Sports and sports players are far from immunized from the realities of the wider social or political life.
In some cases this has a beneficial effects on international relations. One instance has been recently marked with celebrations this month of the 40th anniversary of the initiation of the famous Ping-Pong diplomacy. After a Chinese and American player established a friendship at a 1971 tournament in Japan, Chairman Mao recognized the importance of this personal US-China relationship and invited the US team to play in Beijing. This tourney in turn facilitated the ‘the week that changed the world’ with the 1972 visit of President Nixon to China.
The harsher impact on international relations of such sports events stands out in Munich massacre during the 1972 Summer Olympics. In this instance, members of the Israeli Olympic team were taken hostage and ultimately killed by members of Black September.
The highly different consequences for sports participants – some celebrities and others not –was on display this week because of two very different events.
The first of these received very little attention: the difficulties imposed on athletes from the Philippines in training for the Southeast Asian Games later this year in Jakarta, Indonesia. Because of the ongoing Spratly Island dispute between the two countries, an MOA between the Chinese Sports Ministry and the Philippine Sports Commission (PSC) remains unsigned. Consequently, athletes from the Philippines – in fencing, weightlifting, wushu, diving, table tennis and shooting – have been unable to train at world-class Chinese facilities alongside some of China’s top-rate athletes.
The second story unfortunately grabbed the bulk of the attention the tragic killings in Norway. Such a massive shock puts activities such as sports events in perspective. Do the athletes from a country such as Norway continue in the course of their sporting events – do they continue training?
Obviously, with killings as in Munich taking place at the site of the Olympic games, this question about continuing to participate or not was hugely controversial.
On the surface the argument for Norwegian athletes continuing to participate – whether in the last legs of the Tour de France or the swimming world championship – seems much stronger! After all the killings in Norway were far removed from the actual sporting events. Moreover, an argument could be made that it is best to maintain a sense of normalcy and keep going. Yet, as witnessed by the reaction of the Norwegian cyclist who said he just hoped for the Tour de France ‘to be over’ even elite athletes are not immune from the generalized trauma of such a national shock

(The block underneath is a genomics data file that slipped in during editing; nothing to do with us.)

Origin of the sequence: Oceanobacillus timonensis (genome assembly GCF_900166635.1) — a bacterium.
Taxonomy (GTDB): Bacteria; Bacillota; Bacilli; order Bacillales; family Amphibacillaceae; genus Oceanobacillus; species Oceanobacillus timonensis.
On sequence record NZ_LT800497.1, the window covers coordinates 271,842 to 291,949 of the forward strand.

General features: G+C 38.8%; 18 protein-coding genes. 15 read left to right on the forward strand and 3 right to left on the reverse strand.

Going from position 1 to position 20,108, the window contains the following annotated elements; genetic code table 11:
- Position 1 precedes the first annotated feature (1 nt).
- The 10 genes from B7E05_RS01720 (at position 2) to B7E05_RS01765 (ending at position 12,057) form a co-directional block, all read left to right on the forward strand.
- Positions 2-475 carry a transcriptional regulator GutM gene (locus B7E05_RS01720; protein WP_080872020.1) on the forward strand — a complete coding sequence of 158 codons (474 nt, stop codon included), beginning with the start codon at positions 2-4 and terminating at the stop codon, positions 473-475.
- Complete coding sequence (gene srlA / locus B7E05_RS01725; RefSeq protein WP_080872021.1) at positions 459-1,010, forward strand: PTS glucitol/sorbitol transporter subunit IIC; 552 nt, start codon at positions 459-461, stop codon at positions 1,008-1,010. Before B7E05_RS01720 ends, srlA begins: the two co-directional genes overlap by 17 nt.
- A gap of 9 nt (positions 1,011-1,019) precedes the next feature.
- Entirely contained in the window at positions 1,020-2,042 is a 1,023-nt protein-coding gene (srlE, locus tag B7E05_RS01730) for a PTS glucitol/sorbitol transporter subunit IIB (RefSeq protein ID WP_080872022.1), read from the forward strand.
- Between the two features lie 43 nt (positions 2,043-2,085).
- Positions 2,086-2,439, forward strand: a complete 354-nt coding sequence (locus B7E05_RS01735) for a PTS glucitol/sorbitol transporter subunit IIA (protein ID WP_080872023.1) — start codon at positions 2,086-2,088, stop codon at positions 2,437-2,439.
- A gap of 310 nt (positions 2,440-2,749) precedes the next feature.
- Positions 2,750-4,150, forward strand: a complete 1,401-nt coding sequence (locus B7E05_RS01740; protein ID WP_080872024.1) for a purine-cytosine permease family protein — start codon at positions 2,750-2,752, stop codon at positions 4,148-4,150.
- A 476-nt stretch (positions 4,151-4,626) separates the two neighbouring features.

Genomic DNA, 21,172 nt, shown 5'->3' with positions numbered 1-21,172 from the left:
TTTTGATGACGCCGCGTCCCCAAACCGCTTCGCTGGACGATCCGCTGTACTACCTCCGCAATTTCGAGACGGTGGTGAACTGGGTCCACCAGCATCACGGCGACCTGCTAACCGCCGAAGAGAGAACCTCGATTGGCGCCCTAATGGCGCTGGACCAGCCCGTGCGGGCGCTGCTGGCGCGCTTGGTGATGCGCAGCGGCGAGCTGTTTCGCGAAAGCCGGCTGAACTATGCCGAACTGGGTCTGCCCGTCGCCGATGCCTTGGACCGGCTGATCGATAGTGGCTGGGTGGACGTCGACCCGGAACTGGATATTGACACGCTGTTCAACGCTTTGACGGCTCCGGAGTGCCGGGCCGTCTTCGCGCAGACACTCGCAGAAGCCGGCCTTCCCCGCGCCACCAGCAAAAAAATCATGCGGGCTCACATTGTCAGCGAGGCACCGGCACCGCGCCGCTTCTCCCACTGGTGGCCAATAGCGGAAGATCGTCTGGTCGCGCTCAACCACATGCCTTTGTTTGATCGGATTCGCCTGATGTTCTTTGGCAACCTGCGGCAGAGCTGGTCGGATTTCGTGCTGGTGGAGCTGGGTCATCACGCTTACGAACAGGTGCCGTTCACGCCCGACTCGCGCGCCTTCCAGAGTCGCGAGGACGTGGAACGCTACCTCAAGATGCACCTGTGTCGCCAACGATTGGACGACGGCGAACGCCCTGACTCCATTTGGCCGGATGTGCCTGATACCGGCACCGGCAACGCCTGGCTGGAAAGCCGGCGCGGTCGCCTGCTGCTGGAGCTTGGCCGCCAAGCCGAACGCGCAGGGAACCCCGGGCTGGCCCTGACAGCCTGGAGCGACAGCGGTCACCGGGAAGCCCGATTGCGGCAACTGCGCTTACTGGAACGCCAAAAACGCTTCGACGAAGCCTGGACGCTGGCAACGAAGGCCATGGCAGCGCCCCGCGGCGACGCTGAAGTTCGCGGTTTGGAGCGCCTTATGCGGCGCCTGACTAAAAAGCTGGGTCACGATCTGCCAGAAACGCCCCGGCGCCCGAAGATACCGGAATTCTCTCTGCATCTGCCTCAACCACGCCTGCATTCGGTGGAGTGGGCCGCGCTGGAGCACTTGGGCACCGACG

Although Celebrity Blogger is about celebrities, a few points of interconnection with geo-politics merit attention.
Out of the limelight athletes of a small vulnerable country such as the Philippines must struggle to react to circumstances (perhaps with a new forms of Ping-Pong diplomacy!) to deal with the policy linkages imposing restrictions on them.
In the limelight a country such as Norway with not only a host of sporting celebrities but a positive brand of diplomatic activism – its mediation efforts in a number of arena, including most famously the Oslo process aimed at bringing peace to the Middle East – has a much great range of agency.
Even with all these resources, however, Norway will now require renewed efforts to craft its global brand due to the actions of one individual- the antithesis of a celebrity.
This work is in the public domain in the United States because it is a work of the United States Federal Government under the terms of Title 17, Chapter 1, Section 105 of the US Code U.S. Navy photo by Journalist 2nd Class Shawn Burns. (RELEASED) 021126-N-1777B-001.jpg